2020 has certainly been unprecedented, but the Tenzo team has been hard at work perfecting the tools that make running restaurants more efficient in these trying times. The pandemic has accelerated corporate digital transformation and enhanced the importance of analytics tools in the hospitality sector. More than ever, restaurants need to be able to access their data and insights, as sales become more volatile.
On the flipside, in a recent report, Bain & Company listed technologies that work towards zero food waste as one of the key trends for 2021. “Using technology to reduce waste could put a significant dent in the food discarded by retailers and businesses, increase food security, and alleviate the suffering of the hundreds of millions of people who go to bed on an empty stomach”.
In the UK alone, food waste contributes to £3.2 billion in lost revenue for restaurants and 4.5 million tonnes of CO2 emitted. Our new project is set to change that.
We’re very excited at the prospect of partnering with Innovate UK to help the hospitality industry save over £100m in food waste by 2025. As a business, Tenzo is committed to helping restaurateurs survive this challenging period with the help of accessible data and accurate forecasts. In this post, we will share some of our initial findings and also invite you to become part in our food waste reduction journey.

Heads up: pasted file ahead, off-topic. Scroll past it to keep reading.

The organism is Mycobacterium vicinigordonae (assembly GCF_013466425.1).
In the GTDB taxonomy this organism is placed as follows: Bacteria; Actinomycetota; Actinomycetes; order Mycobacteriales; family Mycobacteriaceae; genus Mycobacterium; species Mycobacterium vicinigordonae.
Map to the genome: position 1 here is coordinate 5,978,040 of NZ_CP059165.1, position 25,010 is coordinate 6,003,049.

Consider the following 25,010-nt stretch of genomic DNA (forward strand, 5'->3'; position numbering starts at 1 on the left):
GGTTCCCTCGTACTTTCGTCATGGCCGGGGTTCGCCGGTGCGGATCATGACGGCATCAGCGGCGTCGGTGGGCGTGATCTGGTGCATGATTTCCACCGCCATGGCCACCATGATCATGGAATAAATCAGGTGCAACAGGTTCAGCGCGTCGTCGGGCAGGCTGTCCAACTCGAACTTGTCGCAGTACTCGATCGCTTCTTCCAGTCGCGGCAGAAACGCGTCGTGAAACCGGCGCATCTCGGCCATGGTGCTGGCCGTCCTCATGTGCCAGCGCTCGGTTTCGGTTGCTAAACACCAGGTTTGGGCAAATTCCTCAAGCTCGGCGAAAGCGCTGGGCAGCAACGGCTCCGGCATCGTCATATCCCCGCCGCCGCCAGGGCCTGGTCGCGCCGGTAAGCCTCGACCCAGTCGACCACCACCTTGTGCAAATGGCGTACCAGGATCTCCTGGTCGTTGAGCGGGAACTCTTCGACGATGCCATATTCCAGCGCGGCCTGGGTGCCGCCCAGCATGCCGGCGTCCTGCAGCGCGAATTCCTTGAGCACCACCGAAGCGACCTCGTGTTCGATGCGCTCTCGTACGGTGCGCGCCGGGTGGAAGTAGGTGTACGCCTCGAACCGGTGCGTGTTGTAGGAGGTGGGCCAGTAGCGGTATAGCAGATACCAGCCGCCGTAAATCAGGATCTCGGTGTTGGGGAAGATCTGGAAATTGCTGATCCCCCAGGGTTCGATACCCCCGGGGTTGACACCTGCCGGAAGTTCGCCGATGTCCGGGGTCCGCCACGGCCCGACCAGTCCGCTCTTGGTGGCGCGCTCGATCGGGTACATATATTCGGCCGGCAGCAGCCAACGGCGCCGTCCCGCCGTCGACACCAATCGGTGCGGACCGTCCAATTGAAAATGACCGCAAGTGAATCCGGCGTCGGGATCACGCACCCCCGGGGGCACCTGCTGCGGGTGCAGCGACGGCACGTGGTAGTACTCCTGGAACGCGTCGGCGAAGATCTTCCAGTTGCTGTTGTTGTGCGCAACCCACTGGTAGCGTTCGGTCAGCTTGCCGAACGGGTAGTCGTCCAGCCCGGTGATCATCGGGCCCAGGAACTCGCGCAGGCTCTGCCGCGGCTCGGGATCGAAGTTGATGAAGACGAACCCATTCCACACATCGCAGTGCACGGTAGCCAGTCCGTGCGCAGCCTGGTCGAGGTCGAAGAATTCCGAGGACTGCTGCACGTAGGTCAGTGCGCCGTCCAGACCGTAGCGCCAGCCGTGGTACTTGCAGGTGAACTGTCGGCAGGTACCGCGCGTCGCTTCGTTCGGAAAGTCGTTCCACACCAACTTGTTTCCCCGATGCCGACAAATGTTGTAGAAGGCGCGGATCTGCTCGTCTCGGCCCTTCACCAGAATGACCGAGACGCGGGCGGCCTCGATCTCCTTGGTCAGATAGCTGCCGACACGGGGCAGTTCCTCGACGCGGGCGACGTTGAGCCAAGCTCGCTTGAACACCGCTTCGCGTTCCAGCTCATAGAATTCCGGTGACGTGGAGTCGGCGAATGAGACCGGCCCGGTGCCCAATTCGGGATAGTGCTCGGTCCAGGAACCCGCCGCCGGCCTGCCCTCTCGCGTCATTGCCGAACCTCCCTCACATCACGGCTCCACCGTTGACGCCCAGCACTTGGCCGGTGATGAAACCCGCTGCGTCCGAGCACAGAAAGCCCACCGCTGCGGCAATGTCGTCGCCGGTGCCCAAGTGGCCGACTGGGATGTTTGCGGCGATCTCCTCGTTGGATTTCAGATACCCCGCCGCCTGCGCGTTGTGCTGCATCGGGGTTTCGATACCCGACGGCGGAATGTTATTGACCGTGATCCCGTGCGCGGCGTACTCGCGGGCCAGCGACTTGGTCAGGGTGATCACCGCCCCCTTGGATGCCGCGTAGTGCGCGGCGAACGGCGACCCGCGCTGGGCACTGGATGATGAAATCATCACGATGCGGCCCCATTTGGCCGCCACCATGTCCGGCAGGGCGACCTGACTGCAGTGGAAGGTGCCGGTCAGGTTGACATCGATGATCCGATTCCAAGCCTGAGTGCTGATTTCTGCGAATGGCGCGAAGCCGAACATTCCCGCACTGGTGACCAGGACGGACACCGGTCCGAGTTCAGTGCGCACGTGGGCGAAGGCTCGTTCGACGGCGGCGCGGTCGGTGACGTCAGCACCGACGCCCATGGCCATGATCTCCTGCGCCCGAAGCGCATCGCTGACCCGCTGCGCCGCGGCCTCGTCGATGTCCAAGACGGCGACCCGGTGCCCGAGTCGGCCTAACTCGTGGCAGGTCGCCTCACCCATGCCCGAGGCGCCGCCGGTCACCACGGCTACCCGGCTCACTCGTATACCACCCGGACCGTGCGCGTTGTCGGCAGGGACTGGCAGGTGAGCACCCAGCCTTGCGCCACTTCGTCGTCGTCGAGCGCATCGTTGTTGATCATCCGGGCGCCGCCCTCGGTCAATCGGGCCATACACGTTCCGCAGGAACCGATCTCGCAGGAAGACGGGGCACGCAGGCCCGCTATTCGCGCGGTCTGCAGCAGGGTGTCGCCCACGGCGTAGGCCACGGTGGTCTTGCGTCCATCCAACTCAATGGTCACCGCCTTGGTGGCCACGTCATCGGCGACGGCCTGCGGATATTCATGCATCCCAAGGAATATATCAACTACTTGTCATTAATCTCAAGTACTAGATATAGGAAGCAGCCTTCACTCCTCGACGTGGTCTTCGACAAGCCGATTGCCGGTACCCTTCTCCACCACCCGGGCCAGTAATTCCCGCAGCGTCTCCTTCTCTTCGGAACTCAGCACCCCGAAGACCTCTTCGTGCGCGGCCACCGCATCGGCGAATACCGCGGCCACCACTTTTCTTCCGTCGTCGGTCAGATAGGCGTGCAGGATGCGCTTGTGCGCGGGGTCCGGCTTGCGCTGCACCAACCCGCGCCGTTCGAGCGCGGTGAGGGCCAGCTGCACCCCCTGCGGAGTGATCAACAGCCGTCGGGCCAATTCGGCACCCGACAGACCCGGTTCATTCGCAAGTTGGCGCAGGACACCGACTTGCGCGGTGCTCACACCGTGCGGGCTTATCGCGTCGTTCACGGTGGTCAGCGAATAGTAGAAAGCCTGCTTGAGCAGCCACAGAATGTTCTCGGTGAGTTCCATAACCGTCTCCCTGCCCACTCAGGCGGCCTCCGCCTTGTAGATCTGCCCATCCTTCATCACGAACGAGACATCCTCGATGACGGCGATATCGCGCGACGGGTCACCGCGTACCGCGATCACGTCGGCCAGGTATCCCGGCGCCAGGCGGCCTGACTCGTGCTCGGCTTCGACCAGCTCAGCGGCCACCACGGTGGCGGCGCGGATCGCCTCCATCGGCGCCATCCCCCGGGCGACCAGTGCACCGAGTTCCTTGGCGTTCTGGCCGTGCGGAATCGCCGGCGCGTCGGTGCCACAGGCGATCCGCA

Through effective food waste reduction, restaurants can boost their profitability, while drastically reducing the environmental impact of their operations.
The key to reducing food waste lies in accurate sales forecasting. Restaurants order their perishable inventory days and weeks before selling dishes to their customers. Given that most restaurants rely on rigid 4-week demand averages and gut instinct to make their procurement decisions, food orders are routinely in excess of real demand - creating food waste.
Our project will focus on finding the most accurate forecasting algorithms and combining them with a user-friendly software interface to ensure frontline workers are empowered to reduce food waste in their day-to-day operations.
Variables for demand forecasting
With the understanding of how critical demand forecasting is for efficient restaurant operations, we started to investigate the different variables that can be used as predictors for forecasts.
Customer demand can vary by time of the year, weekday, weather conditions, promotions, etc. In our research, we identified 12 different categories that are useful in predicting that demand.
A time series is a sequence of numerical data points in a successive order associated with a time mark. Forecasting, at its core, is a time series problem where given a set of data in time we want to predict the dynamics of the same dataset in the future. For example, if we consider the revenues of a restaurant, we need historical observed revenues to "train" the forecasting algorithm.
Today, businesses try different processes to predict demand: from simple spreadsheets to complex forecasting software and models. But an accurate output could still be out of reach for two reasons.